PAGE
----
Mamma Mia’s Move to Croatia Infuriates Greek Government

Total Croatia News

The Greeks are wondering why a movie taking place in Greece was filmed in Croatia.

Less than 30 years ago, when The Big Blue arrived in cinemas, life on the small Greek island of Amorgos changed completely. Until that moment the beautiful island was unknown even to the Greeks. It was a symbol of peace, and then a tourist boom happened almost overnight. Thanks to the Luc Besson’s hit, Amorgos was flooded with tourists from all over the world, reports Jutarnji List on November 13, 2017.

“Everything changed, and they all wanted to be part of this story. Amorgos was finally put on the world map,” said Nikos Giannopoulos, one of the producers of The Big Blue.

Unfortunately for Greeks, the lucrative business opportunities with Hollywood and other filmmakers were not recognised, and many years passed before other hit movies returned to the Greek islands. In 2008, Mamma Mia was filmed on the island of Skopelos. Of course, tourists have flooded the beaches of this Mediterranean paradise.

It sounds incredible, but the Greeks did not recognise the potential of having perhaps the most beautiful open film studio in the world. It took them nine years and the financial crisis to understand they could make money in a rather simple way.

“Just remember how many movies were filmed with Greek topics. And do you know how many of them were shot in Greece? Just two! I think that is an embarrassment, an unprecedented shame,” said film director Andonis Kioukas, who is also the organiser of the International Film Festival at Amorgos. “I do not even know how many opportunities we have missed. In the last ten years, we have lost Alexander the Great, Troy and 300, and the icing on the cake is the loss of Mamma Mia 2, which was filmed in Croatia.”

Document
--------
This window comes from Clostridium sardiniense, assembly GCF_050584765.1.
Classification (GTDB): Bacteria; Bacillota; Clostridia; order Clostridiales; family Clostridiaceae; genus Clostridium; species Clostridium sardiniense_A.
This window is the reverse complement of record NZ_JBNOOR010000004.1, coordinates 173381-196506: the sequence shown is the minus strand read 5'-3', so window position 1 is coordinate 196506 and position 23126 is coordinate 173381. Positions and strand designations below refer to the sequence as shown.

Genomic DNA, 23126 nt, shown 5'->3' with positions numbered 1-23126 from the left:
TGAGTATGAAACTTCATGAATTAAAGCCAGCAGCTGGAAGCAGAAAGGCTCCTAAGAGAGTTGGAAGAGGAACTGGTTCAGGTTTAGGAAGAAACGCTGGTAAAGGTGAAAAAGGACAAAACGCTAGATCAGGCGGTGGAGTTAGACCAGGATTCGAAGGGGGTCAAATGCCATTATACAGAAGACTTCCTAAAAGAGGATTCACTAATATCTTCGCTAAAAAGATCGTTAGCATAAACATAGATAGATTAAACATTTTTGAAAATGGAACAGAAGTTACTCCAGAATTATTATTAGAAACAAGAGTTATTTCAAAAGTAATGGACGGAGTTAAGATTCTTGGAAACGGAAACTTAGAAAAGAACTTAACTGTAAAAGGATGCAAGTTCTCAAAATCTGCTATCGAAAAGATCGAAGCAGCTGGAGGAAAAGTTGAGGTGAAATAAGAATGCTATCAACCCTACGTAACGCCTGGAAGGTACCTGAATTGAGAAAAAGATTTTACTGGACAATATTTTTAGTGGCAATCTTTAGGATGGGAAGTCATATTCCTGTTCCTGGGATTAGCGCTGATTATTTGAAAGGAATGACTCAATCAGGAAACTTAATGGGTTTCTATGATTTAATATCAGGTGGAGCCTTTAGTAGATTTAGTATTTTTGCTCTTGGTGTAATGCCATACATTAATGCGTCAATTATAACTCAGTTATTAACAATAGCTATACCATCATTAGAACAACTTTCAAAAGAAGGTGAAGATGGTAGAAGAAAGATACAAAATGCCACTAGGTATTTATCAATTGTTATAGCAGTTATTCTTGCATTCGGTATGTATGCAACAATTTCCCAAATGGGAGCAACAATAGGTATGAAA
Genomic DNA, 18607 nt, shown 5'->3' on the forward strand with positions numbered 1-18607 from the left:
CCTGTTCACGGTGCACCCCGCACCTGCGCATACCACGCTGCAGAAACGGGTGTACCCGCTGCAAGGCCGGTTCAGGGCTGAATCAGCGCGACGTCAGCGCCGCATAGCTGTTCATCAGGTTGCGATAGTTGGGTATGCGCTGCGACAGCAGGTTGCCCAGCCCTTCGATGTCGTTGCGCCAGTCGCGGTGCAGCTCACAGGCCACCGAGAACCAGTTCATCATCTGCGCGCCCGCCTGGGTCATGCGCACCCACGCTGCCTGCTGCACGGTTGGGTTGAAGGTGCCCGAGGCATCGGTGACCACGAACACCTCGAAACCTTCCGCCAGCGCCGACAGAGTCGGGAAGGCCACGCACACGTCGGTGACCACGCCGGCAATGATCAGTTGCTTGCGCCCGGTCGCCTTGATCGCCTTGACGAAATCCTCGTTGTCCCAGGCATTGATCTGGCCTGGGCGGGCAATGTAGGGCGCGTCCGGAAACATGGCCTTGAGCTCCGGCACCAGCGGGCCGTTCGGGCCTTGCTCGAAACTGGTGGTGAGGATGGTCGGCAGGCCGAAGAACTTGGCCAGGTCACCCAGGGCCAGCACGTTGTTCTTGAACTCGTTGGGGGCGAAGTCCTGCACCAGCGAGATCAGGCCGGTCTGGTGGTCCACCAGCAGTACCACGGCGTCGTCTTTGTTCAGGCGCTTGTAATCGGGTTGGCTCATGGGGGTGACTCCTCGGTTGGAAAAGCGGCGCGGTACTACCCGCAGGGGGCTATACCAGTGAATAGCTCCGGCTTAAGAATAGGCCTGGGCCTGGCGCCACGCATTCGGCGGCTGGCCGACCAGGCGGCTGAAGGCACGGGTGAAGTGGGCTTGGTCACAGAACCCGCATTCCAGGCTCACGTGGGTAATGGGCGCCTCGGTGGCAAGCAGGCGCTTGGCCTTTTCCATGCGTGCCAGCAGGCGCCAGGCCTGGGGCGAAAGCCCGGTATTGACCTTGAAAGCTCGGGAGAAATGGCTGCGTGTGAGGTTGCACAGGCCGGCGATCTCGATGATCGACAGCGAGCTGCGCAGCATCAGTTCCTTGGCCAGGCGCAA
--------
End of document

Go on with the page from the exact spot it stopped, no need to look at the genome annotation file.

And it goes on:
Greek Prime Minister Alexis Tsipras visited in October the second largest film studio located in the United States. The visit and all the lost opportunities have prompted him to announce the introduction of various incentives for foreign filmmakers to come to Greece.

From now on, filmmakers will be able to quickly overcome bureaucratic hurdles, which were one of the reasons why Greece has been avoided for years. For example, before shooting a film in Greece, Nicolas Cage had to formally join a Greek band as a drummer so he could get a work permit for filming.

The main reason for the change in direction for the Greek government was the loss of Mamma Mia 2. The first part, filmed in Greece, achieved incredible success, earning as much as 610 million dollars and bringing masses of tourists to the islands of Skopelos and Skiathos. However, the sequel was moved to Vis in Croatia, which brought the Greeks to despair. The pearl of the Croatian part of the Adriatic now plays the role of the fictitious Greek island of Kalokiri.

“That is a shame! Greece is the birthplace of the story, and the film was filmed in Croatia,” complained Lefteris Kretsos, a senior official in the Greek government.

Translated from Jutarnji List.


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